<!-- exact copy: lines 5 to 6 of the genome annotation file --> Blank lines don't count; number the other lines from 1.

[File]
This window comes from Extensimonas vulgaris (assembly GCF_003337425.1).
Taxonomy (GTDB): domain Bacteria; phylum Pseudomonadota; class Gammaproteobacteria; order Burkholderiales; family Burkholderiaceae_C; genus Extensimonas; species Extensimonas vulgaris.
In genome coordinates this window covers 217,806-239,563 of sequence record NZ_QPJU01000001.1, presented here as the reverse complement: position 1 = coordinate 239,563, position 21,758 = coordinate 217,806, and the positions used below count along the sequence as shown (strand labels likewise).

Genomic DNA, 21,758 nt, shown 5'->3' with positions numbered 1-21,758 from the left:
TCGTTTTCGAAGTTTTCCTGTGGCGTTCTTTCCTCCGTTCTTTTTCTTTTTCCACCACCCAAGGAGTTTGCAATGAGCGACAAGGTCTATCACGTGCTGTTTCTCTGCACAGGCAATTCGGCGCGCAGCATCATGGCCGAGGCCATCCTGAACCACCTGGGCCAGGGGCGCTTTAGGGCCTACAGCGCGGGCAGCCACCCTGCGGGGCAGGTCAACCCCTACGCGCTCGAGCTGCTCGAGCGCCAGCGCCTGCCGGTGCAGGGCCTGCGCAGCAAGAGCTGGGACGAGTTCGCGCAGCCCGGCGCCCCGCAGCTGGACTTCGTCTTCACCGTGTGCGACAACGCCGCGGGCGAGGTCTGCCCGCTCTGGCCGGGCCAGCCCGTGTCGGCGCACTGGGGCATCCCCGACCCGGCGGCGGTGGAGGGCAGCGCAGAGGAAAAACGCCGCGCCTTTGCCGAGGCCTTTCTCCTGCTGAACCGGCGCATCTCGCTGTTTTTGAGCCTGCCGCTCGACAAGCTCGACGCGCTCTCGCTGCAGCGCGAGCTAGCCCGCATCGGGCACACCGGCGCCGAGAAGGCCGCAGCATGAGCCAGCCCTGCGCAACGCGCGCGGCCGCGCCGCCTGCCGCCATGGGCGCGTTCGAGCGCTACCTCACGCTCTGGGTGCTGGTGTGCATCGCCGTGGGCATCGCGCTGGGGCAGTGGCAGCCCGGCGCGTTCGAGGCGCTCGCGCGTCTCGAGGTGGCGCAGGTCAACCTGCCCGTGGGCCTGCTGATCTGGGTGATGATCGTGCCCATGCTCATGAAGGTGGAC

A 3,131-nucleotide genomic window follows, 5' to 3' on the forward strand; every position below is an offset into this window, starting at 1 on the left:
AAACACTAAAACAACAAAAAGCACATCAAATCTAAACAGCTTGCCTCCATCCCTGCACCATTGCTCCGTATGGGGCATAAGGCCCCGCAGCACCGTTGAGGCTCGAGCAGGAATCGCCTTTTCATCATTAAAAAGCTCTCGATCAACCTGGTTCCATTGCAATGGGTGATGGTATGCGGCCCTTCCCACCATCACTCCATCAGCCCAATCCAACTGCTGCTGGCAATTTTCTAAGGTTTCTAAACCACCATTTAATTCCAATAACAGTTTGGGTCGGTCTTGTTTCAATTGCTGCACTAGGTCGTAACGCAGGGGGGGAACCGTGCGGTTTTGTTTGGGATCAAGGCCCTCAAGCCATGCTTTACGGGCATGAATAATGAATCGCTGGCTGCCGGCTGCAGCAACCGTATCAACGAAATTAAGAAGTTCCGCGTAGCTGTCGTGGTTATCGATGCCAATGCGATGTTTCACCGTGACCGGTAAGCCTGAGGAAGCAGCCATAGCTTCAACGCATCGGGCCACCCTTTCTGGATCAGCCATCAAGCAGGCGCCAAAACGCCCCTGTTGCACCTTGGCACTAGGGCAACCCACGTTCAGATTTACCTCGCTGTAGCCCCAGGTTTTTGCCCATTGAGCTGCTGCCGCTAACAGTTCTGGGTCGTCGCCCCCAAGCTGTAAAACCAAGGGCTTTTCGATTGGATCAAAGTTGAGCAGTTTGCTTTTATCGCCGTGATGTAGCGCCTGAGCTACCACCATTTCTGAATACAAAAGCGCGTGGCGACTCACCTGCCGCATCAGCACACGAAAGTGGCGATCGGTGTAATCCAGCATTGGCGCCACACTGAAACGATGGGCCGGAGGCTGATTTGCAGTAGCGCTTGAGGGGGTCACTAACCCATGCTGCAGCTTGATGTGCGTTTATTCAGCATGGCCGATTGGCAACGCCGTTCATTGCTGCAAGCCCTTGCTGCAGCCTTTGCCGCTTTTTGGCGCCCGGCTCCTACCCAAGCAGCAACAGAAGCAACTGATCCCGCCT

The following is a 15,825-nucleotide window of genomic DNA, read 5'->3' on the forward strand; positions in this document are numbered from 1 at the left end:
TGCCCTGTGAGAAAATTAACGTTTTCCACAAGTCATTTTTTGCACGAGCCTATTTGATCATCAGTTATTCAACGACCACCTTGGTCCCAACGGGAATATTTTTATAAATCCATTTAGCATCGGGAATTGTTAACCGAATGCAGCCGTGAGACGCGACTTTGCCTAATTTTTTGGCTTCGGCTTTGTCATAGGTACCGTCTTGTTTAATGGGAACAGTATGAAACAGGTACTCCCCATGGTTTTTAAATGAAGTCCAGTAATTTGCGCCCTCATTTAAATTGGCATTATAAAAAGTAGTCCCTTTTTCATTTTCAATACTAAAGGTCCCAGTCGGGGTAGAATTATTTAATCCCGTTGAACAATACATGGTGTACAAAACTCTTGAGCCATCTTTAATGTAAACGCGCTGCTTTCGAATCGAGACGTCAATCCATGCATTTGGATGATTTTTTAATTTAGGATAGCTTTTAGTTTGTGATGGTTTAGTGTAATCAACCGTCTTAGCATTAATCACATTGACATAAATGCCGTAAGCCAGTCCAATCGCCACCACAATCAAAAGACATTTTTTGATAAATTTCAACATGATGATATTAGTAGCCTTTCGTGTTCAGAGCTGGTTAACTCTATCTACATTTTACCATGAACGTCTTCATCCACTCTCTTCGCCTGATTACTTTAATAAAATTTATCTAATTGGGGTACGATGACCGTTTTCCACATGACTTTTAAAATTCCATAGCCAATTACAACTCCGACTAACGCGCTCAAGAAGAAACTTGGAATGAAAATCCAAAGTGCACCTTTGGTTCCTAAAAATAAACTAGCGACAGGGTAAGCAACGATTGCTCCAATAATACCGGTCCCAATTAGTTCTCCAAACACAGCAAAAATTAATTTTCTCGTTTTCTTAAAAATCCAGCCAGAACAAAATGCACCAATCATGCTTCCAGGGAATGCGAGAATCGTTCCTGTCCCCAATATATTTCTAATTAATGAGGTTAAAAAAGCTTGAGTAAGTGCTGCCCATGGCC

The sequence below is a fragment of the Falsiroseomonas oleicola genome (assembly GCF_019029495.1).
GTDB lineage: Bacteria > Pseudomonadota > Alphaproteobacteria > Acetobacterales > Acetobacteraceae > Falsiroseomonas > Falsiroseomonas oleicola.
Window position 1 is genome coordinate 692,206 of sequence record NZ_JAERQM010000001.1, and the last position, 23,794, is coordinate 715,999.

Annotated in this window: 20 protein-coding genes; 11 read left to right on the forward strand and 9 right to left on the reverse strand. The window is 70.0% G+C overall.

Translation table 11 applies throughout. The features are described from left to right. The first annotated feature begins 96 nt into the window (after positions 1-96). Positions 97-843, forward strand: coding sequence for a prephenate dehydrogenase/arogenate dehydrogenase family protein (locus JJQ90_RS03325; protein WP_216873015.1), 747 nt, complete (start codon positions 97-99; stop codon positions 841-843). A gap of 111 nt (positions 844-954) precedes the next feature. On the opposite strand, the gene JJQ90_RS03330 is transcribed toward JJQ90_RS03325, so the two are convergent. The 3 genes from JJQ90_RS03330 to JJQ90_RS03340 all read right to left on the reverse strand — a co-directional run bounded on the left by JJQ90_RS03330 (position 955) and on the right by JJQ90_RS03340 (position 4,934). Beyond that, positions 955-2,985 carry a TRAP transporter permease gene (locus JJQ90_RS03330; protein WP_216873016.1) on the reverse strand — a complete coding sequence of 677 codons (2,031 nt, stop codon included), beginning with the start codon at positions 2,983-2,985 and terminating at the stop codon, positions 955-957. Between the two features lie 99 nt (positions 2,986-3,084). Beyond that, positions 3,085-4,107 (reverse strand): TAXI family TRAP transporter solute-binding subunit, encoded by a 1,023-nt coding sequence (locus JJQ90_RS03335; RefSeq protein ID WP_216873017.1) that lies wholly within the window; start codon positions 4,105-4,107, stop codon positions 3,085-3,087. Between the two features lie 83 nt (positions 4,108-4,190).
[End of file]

TCGTTTTCGAAGTTTTCCTGTGGCGTTCTTTCCTCCGTTCTTTTTCTTTTTCCACCACCCAAGGAGTTTGCAATGAGCGACAAGGTCTATCACGTGCTGTTTCTCTGCACAGGCAATTCGGCGCGCAGCATCATGGCCGAGGCCATCCTGAACCACCTGGGCCAGGGGCGCTTTAGGGCCTACAGCGCGGGCAGCCACCCTGCGGGGCAGGTCAACCCCTACGCGCTCGAGCTGCTCGAGCGCCAGCGCCTGCCGGTGCAGGGCCTGCGCAGCAAGAGCTGGGACGAGTTCGCGCAGCCCGGCGCCCCGCAGCTGGACTTCGTCTTCACCGTGTGCGACAACGCCGCGGGCGAGGTCTGCCCGCTCTGGCCGGGCCAGCCCGTGTCGGCGCACTGGGGCATCCCCGACCCGGCGGCGGTGGAGGGCAGCGCAGAGGAAAAACGCCGCGCCTTTGCCGAGGCCTTTCTCCTGCTGAACCGGCGCATCTCGCTGTTTTTGAGCCTGCCGCTCGACAAGCTCGACGCGCTCTCGCTGCAGCGCGAGCTAGCCCGCATCGGGCACACCGGCGCCGAGAAGGCCGCAGCATGAGCCAGCCCTGCGCAACGCGCGCGGCCGCGCCGCCTGCCGCCATGGGCGCGTTCGAGCGCTACCTCACGCTCTGGGTGCTGGTGTGCATCGCCGTGGGCATCGCGCTGGGGCAGTGGCAGCCCGGCGCGTTCGAGGCGCTCGCGCGTCTCGAGGTGGCGCAGGTCAACCTGCCCGTGGGCCTGCTGATCTGGGTGATGATCGTGCCCATGCTCATGAAGGTGGAC

A 3,131-nucleotide genomic window follows, 5' to 3' on the forward strand; every position below is an offset into this window, starting at 1 on the left: